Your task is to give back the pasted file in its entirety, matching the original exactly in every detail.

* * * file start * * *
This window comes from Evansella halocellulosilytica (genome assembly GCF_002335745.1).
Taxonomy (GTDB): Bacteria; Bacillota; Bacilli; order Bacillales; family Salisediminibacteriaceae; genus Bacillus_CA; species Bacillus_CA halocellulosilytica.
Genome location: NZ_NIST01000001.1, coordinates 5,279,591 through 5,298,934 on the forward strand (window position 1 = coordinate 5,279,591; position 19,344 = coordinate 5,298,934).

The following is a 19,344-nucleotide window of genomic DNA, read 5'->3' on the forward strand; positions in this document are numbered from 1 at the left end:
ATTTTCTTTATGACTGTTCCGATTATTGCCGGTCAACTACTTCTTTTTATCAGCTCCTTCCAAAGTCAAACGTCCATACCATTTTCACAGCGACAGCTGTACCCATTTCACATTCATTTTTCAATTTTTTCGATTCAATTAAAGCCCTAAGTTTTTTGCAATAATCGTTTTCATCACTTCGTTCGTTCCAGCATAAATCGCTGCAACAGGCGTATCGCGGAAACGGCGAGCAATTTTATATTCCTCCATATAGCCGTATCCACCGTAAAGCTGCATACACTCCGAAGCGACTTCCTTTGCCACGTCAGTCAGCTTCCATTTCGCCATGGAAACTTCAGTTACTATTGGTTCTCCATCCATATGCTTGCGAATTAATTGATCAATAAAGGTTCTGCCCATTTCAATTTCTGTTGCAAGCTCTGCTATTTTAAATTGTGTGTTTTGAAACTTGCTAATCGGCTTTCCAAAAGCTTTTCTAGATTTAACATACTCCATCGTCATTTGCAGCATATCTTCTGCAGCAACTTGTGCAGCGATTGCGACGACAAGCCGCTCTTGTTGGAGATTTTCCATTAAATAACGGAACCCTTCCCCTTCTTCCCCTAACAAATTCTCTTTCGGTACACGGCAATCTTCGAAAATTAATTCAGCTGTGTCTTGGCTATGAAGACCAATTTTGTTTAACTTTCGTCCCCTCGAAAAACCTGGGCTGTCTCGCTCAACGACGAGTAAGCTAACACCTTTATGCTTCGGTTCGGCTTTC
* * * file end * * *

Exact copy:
This window comes from Evansella halocellulosilytica (genome assembly GCF_002335745.1).
Taxonomy (GTDB): Bacteria; Bacillota; Bacilli; order Bacillales; family Salisediminibacteriaceae; genus Bacillus_CA; species Bacillus_CA halocellulosilytica.
Genome location: NZ_NIST01000001.1, coordinates 5,279,591 through 5,298,934 on the forward strand (window position 1 = coordinate 5,279,591; position 19,344 = coordinate 5,298,934).

The following is a 19,344-nucleotide window of genomic DNA, read 5'->3' on the forward strand; positions in this document are numbered from 1 at the left end:
ATTTTCTTTATGACTGTTCCGATTATTGCCGGTCAACTACTTCTTTTTATCAGCTCCTTCCAAAGTCAAACGTCCATACCATTTTCACAGCGACAGCTGTACCCATTTCACATTCATTTTTCAATTTTTTCGATTCAATTAAAGCCCTAAGTTTTTTGCAATAATCGTTTTCATCACTTCGTTCGTTCCAGCATAAATCGCTGCAACAGGCGTATCGCGGAAACGGCGAGCAATTTTATATTCCTCCATATAGCCGTATCCACCGTAAAGCTGCATACACTCCGAAGCGACTTCCTTTGCCACGTCAGTCAGCTTCCATTTCGCCATGGAAACTTCAGTTACTATTGGTTCTCCATCCATATGCTTGCGAATTAATTGATCAATAAAGGTTCTGCCCATTTCAATTTCTGTTGCAAGCTCTGCTATTTTAAATTGTGTGTTTTGAAACTTGCTAATCGGCTTTCCAAAAGCTTTTCTAGATTTAACATACTCCATCGTCATTTGCAGCATATCTTCTGCAGCAACTTGTGCAGCGATTGCGACGACAAGCCGCTCTTGTTGGAGATTTTCCATTAAATAACGGAACCCTTCCCCTTCTTCCCCTAACAAATTCTCTTTCGGTACACGGCAATCTTCGAAAATTAATTCAGCTGTGTCTTGGCTATGAAGACCAATTTTGTTTAACTTTCGTCCCCTCGAAAAACCTGGGCTGTCTCGCTCAACGACGAGTAAGCTAACACCTTTATGCTTCGGTTCGGCTTTC